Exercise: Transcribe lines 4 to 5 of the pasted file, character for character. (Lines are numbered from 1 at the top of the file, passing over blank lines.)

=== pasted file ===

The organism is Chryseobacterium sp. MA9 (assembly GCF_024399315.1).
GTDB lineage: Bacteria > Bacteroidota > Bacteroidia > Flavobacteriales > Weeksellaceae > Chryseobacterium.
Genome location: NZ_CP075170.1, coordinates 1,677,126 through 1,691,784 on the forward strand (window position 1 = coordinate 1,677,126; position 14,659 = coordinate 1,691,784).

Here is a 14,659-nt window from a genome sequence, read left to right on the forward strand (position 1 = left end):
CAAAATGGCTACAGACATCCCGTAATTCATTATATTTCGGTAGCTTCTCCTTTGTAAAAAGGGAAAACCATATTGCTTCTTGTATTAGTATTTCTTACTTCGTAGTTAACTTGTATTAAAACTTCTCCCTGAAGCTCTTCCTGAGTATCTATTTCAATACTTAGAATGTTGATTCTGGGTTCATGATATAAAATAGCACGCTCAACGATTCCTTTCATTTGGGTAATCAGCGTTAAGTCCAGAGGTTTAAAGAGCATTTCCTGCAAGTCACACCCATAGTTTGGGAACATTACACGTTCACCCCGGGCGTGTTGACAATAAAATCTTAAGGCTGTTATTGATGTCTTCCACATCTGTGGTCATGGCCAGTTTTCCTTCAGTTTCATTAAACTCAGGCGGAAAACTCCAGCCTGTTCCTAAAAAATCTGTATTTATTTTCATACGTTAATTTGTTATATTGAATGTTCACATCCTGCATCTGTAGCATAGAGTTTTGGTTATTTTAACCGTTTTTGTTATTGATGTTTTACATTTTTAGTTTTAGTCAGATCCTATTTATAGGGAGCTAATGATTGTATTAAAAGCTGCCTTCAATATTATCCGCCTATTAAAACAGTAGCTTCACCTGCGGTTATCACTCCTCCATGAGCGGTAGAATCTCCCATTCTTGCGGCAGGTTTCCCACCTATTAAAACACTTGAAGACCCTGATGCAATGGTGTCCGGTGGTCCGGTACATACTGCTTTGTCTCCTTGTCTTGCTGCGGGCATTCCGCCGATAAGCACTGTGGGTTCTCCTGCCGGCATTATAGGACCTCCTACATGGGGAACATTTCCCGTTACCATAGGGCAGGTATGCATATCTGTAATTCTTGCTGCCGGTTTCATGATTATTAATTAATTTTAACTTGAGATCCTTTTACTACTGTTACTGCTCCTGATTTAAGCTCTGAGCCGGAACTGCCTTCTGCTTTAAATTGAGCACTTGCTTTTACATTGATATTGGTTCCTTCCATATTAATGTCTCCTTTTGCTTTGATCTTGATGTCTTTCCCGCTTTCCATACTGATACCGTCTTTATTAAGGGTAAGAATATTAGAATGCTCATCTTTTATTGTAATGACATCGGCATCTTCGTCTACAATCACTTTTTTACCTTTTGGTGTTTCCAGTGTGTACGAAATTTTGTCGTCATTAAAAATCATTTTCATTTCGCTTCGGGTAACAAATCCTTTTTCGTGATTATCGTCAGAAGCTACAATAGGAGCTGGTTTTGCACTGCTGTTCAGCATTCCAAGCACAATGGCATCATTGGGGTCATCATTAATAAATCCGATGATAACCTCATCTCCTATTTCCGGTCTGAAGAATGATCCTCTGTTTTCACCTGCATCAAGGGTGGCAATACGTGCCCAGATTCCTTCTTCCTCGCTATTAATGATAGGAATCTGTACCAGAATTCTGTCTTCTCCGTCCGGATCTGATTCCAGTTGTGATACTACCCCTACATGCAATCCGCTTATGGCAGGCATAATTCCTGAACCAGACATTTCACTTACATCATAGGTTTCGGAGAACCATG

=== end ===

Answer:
Here is a 14,659-nt window from a genome sequence, read left to right on the forward strand (position 1 = left end):
CAAAATGGCTACAGACATCCCGTAATTCATTATATTTCGGTAGCTTCTCCTTTGTAAAAAGGGAAAACCATATTGCTTCTTGTATTAGTATTTCTTACTTCGTAGTTAACTTGTATTAAAACTTCTCCCTGAAGCTCTTCCTGAGTATCTATTTCAATACTTAGAATGTTGATTCTGGGTTCATGATATAAAATAGCACGCTCAACGATTCCTTTCATTTGGGTAATCAGCGTTAAGTCCAGAGGTTTAAAGAGCATTTCCTGCAAGTCACACCCATAGTTTGGGAACATTACACGTTCACCCCGGGCGTGTTGACAATAAAATCTTAAGGCTGTTATTGATGTCTTCCACATCTGTGGTCATGGCCAGTTTTCCTTCAGTTTCATTAAACTCAGGCGGAAAACTCCAGCCTGTTCCTAAAAAATCTGTATTTATTTTCATACGTTAATTTGTTATATTGAATGTTCACATCCTGCATCTGTAGCATAGAGTTTTGGTTATTTTAACCGTTTTTGTTATTGATGTTTTACATTTTTAGTTTTAGTCAGATCCTATTTATAGGGAGCTAATGATTGTATTAAAAGCTGCCTTCAATATTATCCGCCTATTAAAACAGTAGCTTCACCTGCGGTTATCACTCCTCCATGAGCGGTAGAATCTCCCATTCTTGCGGCAGGTTTCCCACCTATTAAAACACTTGAAGACCCTGATGCAATGGTGTCCGGTGGTCCGGTACATACTGCTTTGTCTCCTTGTCTTGCTGCGGGCATTCCGCCGATAAGCACTGTGGGTTCTCCTGCCGGCATTATAGGACCTCCTACATGGGGAACATTTCCCGTTACCATAGGGCAGGTATGCATATCTGTAATTCTTGCTGCCGGTTTCATGATTATTAATTAATTTTAACTTGAGATCCTTTTACTACTGTTACTGCTCCTGATTTAAGCTCTGAGCCGGAACTGCCTTCTGCTTTAAATTGAGCACTTGCTTTTACATTGATATTGGTTCCTTCCATATTAATGTCTCCTTTTGCTTTGATCTTGATGTCTTTCCCGCTTTCCATACTGATACCGTCTTTATTAAGGGTAAGAATATTAGAATGCTCATCTTTTATTGTAATGACATCGGCATCTTCGTCTACAATCACTTTTTTACCTTTTGGTGTTTCCAGTGTGTACGAAATTTTGTCGTCATTAAAAATCATTTTCATTTCGCTTCGGGTAACAAATCCTTTTTCGTGATTATCGTCAGAAGCTACAATAGGAGCTGGTTTTGCACTGCTGTTCAGCATTCCAAGCACAATGGCATCATTGGGGTCATCATTAATAAATCCGATGATAACCTCATCTCCTATTTCCGGTCTGAAGAATGATCCTCTGTTTTCACCTGCATCAAGGGTGGCAATACGTGCCCAGATTCCTTCTTCCTCGCTATTAATGATAGGAATCTGTACCAGAATTCTGTCTTCTCCGTCCGGATCTGATTCCAGTTGTGATACTACCCCTACATGCAATCCGCTTATGGCAGGCATAATTCCTGAACCAGACATTTCACTTACATCATAGGTTTCGGAGAACCATG